Geospatial formats, functions, and object types
To understand the GEOGRAPHY data type, it helps to understand three fundamental concepts:
- Geospatial data formats
- Geospatial object types (also called “dimensions”)
- Geospatial functions and how to apply them
Let’s start with geospatial data formats. You can think of these formats as both input formats (loading data into the GEOGRAPHY data type) and output formats (how the data looks when queried from a GEOGRAPHY-typed column). There are three primary formats that Snowflake supports: (E)WKT – (Extended) Well-Known Text; (E)WKB – (Extended) Well-Known Binary; and GeoJSON. The table below shows the three formats and extended variants where applicable, as well as a query output representation of the longitude and latitude of the Bellagio Fountains (since the Snowflake Summit 2022 is in Las Vegas this year):
You should also note in the above table the use of the session parameter “GEOGRAPHY_OUTPUT_FORMAT” which will control how a GEOGRAPHY output will display in Snowflake or in a file after an unload operation.
In the above output representations of the Bellagio Fountains, the output is showing a particular object type, or geospatial dimension type: a POINT. There are many different object types, some of which are singular objects, and others which are groupings of multiple objects, as shown in the table below:
If you’re having nightmarish visions of grade school geometry class, don’t fret—Snowflake has your back on how to do all of those area, perimeter, and intersection calculations. Geospatial functions know how to operate on a GEOGRAPHY-typed object, and they make the calculations easy. Let’s take a look at the categories of geospatial functions and a few examples of each, and we’ll follow that with some examples of how to use them in SQL. If you want the full list of functions, you can find them here.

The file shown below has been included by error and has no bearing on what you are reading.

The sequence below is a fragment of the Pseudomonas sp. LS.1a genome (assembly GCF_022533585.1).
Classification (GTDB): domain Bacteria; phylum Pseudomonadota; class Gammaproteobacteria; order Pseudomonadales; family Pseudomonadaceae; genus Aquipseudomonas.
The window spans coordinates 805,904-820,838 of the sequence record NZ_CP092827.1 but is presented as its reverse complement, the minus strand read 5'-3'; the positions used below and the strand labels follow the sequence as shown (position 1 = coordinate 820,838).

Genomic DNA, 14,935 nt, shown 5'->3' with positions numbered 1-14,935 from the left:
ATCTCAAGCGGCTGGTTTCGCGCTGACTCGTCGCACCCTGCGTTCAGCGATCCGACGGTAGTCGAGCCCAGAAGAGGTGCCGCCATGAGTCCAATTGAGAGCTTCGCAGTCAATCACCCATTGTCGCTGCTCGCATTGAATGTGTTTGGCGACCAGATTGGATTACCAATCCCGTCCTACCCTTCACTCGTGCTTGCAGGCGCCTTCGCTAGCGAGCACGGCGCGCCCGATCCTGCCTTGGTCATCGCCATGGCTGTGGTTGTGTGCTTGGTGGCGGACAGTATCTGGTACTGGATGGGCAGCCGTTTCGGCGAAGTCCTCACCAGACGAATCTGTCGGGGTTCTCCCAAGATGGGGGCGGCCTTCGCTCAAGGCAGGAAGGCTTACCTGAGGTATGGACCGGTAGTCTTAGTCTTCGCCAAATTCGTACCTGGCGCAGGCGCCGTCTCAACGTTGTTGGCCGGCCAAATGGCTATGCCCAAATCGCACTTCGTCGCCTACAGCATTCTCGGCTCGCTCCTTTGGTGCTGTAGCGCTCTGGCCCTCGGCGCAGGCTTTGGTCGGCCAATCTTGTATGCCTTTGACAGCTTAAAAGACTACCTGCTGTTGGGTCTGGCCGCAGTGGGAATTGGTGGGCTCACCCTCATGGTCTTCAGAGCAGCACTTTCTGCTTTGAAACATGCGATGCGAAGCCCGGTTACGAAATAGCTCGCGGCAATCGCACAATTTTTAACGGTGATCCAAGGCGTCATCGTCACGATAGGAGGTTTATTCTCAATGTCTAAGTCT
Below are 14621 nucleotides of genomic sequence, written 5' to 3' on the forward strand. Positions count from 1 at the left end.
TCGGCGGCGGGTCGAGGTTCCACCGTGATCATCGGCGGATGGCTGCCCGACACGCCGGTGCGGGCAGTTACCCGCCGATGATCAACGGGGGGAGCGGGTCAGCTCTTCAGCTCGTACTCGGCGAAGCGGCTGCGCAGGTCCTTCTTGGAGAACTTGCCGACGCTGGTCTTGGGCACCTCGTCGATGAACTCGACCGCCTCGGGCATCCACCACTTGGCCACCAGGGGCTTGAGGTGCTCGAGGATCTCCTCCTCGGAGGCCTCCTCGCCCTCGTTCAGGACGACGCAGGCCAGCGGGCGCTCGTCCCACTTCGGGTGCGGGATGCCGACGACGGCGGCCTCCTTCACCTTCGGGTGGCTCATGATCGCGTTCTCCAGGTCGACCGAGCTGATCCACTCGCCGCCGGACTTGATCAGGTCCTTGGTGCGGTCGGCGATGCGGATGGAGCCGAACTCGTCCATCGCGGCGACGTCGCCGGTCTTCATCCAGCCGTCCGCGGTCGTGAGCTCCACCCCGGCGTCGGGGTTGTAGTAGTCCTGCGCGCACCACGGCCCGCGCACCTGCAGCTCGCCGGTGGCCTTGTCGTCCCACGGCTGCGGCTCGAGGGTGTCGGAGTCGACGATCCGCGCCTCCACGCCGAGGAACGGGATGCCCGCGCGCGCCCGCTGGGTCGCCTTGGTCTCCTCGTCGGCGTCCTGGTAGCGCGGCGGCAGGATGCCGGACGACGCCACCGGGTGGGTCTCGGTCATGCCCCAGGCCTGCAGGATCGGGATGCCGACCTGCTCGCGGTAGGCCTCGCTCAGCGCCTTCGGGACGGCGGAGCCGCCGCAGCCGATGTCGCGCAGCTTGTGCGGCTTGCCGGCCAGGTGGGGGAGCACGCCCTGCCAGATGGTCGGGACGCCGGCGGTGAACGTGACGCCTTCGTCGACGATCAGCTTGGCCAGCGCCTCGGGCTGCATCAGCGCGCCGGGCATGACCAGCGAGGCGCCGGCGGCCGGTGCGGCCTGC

In addition to the different types of available functions, there are different ways we can use these functions: in the SELECT clause, in the query predicate, and in a JOIN clause. Let’s look at some examples of each usage, with different functions used in each instance.
Conversion in the SELECT
We showed this example earlier in the format section, but let’s look at it again for its use of TO_GEOGRAPHY in the SELECT clause. What’s happening here is that we’re passing a string (‘POINT (-115.174016 36.112650)’) that is properly formatted as geospatial data and we’re converting it into a true geospatial data type object that can be used with geospatial functions, as we’ll see in a bit. Without wrapping that string in the TO_GEOGRAPHY function, Snowflake has no idea that the string is geospatial data. And for the purposes of this example, showing how the output of this query is actually geospatial data in GeoJSON drives the conversion point further home, since we’re not just regurgitating the WKT string.